Kids on the roads less traveled are curious, throughout the world
I get up at crack of dawn. Logically reasoning, a new day has just started. While a European would say it is six, according to Ethiopian time it is zero hour. The notional concept of time we are used to may be delusive. What does the term ‘yesterday at four o’clock at night‘ refer to, depending if the speaker mentions it right in the early morning or in the evening the same day. May be confusing. When does one day come to an end and when does the other start, once again, since many of us do not switch thinking from Saturday to Sunday terms just when the clock indicates it is past midnight. Ethiopia’s concept of time is a no-nonsense idea. Just like several other vagaries of its unique culture.
It is sun that points the start of the day and the time you wake up in the morning. The notion ten o’clock European time brings no useful information for an Ethiopian. In fact it is four o’clock, which for means it is already four hours after dawn, presumably four hours since waking up and yet having another twenty consecutive hours to work, eat, relax and sleep before the next day starts. It makes sense.
Each year consists of 13 months and each of the first twelve months has exactly 30 days, after which comes the last, another six or seven compensatory days long. Note that the year has on the average two more days than the year we are used to. The time in Ethiopia passes slower and in the course of more than a thousand years we get a substantial time shift. Ethiopians celebrated the new millennium merely three years ago!
A truly biblical character on a donkey-pulled wagon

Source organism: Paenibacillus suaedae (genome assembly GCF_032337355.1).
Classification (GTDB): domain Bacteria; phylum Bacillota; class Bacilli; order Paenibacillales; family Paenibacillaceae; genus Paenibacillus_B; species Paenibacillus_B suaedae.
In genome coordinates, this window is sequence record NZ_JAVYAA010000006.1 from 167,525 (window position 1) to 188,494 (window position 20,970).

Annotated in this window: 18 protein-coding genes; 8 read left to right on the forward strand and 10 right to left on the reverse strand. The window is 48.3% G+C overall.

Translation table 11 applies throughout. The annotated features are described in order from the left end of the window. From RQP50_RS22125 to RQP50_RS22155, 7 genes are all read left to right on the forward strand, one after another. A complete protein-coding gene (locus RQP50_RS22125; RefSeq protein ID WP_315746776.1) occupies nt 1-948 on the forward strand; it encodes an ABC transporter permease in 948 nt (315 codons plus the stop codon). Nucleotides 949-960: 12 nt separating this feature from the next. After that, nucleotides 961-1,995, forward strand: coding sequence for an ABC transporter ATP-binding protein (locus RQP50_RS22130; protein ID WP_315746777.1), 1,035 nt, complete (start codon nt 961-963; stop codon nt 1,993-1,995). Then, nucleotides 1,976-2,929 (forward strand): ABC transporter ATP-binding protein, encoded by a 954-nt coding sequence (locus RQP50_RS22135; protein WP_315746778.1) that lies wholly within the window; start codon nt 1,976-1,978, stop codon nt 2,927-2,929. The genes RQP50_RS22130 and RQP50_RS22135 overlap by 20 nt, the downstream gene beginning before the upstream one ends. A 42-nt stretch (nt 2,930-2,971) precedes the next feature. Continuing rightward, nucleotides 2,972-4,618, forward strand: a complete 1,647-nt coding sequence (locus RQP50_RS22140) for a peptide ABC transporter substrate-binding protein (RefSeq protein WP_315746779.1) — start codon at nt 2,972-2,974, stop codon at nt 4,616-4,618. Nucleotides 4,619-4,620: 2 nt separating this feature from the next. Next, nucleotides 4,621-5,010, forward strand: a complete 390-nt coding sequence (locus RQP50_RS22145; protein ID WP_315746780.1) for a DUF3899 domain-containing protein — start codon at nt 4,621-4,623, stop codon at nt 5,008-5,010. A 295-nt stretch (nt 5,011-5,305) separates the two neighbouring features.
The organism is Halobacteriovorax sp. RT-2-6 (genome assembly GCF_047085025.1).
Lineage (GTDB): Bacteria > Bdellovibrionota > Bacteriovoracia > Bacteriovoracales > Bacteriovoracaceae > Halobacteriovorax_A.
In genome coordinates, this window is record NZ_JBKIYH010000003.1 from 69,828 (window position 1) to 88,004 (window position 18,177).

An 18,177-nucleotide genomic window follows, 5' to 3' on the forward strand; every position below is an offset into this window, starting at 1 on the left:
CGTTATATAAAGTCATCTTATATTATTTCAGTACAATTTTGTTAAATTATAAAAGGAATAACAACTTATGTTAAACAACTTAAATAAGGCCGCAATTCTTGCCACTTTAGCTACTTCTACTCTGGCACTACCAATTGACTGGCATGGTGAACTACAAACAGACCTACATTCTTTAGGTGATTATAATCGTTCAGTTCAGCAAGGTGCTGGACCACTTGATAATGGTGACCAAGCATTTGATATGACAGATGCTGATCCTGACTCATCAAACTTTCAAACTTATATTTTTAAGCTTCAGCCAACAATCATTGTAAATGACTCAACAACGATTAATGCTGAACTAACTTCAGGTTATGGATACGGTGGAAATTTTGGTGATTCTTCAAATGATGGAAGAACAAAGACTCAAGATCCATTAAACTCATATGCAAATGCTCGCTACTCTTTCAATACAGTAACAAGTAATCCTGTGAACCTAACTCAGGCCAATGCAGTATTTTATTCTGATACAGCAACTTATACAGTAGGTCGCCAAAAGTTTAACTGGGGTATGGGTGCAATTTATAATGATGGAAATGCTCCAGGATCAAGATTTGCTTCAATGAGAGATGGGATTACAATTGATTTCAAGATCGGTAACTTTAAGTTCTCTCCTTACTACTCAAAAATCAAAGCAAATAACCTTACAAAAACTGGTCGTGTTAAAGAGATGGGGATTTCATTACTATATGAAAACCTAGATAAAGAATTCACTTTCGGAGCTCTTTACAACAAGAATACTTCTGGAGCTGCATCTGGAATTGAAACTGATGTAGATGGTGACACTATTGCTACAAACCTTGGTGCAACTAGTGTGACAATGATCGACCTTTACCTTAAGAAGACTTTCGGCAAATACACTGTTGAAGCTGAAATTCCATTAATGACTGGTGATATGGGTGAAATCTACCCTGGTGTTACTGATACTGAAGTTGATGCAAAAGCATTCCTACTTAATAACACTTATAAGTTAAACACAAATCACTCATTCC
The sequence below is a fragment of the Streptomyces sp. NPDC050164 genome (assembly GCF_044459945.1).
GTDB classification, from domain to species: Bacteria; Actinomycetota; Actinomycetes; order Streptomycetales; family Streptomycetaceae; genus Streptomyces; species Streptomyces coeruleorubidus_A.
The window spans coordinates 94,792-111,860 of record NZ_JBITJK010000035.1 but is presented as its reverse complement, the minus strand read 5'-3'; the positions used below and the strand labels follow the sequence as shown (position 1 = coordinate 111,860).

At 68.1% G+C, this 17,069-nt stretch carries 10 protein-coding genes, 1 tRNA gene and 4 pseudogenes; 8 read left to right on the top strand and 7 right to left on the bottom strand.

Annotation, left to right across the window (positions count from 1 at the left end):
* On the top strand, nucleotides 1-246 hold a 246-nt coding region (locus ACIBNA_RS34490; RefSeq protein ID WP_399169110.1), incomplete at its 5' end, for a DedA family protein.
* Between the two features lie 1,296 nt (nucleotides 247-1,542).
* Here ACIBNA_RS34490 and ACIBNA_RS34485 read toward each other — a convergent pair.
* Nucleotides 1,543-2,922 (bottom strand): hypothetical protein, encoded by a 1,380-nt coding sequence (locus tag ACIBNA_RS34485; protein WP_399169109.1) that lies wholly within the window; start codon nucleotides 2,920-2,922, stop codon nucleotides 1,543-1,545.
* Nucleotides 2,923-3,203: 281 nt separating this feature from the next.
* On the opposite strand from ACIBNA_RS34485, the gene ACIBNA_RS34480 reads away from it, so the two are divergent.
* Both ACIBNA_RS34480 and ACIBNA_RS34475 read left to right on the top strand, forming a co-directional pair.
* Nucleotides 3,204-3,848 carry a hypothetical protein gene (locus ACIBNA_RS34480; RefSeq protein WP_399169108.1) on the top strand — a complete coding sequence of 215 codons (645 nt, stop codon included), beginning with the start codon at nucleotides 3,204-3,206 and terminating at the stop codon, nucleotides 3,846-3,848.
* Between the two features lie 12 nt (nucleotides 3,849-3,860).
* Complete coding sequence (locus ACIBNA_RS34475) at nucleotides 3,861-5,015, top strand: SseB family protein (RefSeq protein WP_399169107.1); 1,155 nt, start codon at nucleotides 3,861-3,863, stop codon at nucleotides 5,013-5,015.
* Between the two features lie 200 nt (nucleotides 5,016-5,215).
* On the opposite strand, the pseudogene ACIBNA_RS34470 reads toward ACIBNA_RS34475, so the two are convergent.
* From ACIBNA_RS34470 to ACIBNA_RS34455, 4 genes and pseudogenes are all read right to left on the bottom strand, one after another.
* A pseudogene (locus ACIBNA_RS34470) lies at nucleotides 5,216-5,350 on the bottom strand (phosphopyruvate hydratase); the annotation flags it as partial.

The Ethiopian alphabet consist of symbols representing syllables. The symbols are absolutely meaningless for an outsider. Besides the official Amharic language there is also another primary language. Oromo has similar amount of native speakers as Amharic, while next are the dozens of other languages and dialects spoken by over one third of the Ethiopian population. A living tradition and culture I am able to observe at every step I take.
Just entering a restaurant is enough to see the Ethiopian cuisine as a far different from any other seen in the world. Ethiopia stands out a lot compared to other African countries. As a matter of fact, according to Biblical beliefs, Ethiopia is a location of Eden, the paradise on earth.
Let’s start from the scratch.
A limited information flow in the history of the world naturally evoked the need for parallel development of separate civilizations. Many of these unique cultures have been destroyed by our ancestors, the Europeans. Initially, using violence or slavery and with some time also may people agreed to be voluntarily exploited by the capitalism. Ethiopia is the only African country that was never colonized. The Italians tried to, but fortunately they never succeeded. This means that the Ethiopian culture could have been developing undisturbed for many years parallel to the western world.
I appreciate the fact that almost no soul here speaks neither Italian nor French. Most likely I even more appreciate the fact that it is a sour pancake kuanta firfir made of raw lamb in spicy sauce on my plate, rather than just another pizza or an omnipresent anywhere else hamburger. This is why I consider Ethiopia unique.